Section 2.3: Problem 2 Solution
Working problems is a crucial part of learning mathematics. No one can learn... merely by poring over the definitions, theorems, and examples that are worked out in the text. One must work part of it out for oneself. To provide that opportunity is the purpose of the exercises.
James R. Munkres
Let be an expression consisting of variables, constant symbols, and function symbols. Show that is a term iff and for every terminal segment of we have . Suggestion: Prove the stronger result that if for every terminal segment of , then is a concatenation of terms. (This algorithm is due to Jáskowski.)
If is a term, then and every terminal segment of is a concatenation of one or more terms (Lemma 23B), therefore, (equals the number of terms in the concatenation).
We now prove the stronger result, as suggested. We also prove the uniqueness of the decomposition of such into terms. We prove it by induction on the length of .
For consisting of symbol, cannot be a function symbol, as otherwise . Hence, is either a variable or constant symbol. In both cases is a term, and .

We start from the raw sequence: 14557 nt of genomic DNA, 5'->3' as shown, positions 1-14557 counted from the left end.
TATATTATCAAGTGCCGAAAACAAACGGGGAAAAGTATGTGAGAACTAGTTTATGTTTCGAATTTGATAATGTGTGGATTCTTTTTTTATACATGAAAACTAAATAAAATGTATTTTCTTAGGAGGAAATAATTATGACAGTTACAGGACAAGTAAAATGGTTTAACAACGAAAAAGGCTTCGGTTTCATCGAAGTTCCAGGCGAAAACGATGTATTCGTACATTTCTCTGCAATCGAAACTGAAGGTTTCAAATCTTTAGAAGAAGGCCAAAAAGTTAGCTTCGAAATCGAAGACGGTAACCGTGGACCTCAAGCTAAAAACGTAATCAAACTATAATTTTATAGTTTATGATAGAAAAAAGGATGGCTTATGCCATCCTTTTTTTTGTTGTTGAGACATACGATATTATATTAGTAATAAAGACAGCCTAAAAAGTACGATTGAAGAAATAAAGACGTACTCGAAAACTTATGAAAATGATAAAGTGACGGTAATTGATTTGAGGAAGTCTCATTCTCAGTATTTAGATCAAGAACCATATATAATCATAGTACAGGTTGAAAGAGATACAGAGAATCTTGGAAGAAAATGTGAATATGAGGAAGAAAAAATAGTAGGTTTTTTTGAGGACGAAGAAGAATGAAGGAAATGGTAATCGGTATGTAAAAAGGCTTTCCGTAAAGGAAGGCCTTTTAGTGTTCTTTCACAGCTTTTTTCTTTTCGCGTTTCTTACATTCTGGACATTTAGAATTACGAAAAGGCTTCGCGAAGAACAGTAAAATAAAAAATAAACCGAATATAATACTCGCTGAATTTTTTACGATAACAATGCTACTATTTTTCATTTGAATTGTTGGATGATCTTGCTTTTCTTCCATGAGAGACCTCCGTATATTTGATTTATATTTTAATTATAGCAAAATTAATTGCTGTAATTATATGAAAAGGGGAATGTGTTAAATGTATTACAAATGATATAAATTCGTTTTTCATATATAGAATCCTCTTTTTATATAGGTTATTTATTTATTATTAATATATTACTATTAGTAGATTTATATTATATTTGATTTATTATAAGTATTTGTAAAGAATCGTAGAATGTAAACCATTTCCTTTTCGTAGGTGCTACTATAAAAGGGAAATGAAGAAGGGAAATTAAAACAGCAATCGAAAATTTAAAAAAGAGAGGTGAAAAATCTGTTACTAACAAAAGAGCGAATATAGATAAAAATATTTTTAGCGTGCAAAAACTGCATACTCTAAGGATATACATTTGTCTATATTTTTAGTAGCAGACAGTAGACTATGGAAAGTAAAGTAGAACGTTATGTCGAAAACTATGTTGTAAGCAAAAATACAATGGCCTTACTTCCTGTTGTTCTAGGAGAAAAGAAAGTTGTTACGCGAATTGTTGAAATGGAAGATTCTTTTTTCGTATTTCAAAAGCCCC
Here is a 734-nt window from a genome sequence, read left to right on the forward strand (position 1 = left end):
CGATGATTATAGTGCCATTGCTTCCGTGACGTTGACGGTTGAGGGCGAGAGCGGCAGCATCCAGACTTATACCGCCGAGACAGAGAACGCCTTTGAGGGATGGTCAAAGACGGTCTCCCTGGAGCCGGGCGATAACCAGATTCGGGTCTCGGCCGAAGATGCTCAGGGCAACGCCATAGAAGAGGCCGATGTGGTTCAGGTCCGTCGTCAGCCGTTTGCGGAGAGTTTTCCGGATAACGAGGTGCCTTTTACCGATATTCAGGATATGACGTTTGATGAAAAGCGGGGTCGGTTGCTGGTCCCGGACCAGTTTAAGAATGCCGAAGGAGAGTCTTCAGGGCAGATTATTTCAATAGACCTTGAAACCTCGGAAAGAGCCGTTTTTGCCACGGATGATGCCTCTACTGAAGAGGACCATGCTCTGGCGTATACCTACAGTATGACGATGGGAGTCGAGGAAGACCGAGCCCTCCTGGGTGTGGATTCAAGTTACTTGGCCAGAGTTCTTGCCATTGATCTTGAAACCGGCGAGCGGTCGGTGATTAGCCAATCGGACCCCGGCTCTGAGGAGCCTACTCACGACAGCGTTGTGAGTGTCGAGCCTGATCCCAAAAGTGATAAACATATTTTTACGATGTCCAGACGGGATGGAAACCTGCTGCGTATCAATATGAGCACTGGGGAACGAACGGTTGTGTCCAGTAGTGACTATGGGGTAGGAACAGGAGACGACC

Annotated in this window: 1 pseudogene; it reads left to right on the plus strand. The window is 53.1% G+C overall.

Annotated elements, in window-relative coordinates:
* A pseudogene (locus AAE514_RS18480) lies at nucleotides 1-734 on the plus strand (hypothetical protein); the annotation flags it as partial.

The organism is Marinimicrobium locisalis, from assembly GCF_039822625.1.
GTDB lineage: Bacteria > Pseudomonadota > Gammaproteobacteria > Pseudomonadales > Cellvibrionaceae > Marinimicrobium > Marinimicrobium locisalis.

Now, suppose that for all lengths less than the statement is true, and we consider of length . Its terminal segment of length satisfies the condition that every terminal segment of is a terminal segment of , hence, . Therefore, is a (unique) concatenation of terms. If the first symbol of is a variable or constant symbol, then . The first variable or constant symbol of is a term itself. And no term of length greater than 1 can start with a variable or constant (by definition). Moreover, is uniquely decomposed into terms, therefore, is uniquely decomposed into terms. If the first symbol of is an -place function symbol , then, since , . Then, together with the first terms of the unique decomposition of into terms forms one new term, and the resulting number of terms is , as instead of terms we now have just term. So, again, the number of terms in the decomposition is . The composition is also unique, as, by definition, a term starting with must be , where are terms, and due to the unique decomposition of into terms, are uniquely determined, and so is the decomposition of the remaining expression into terms.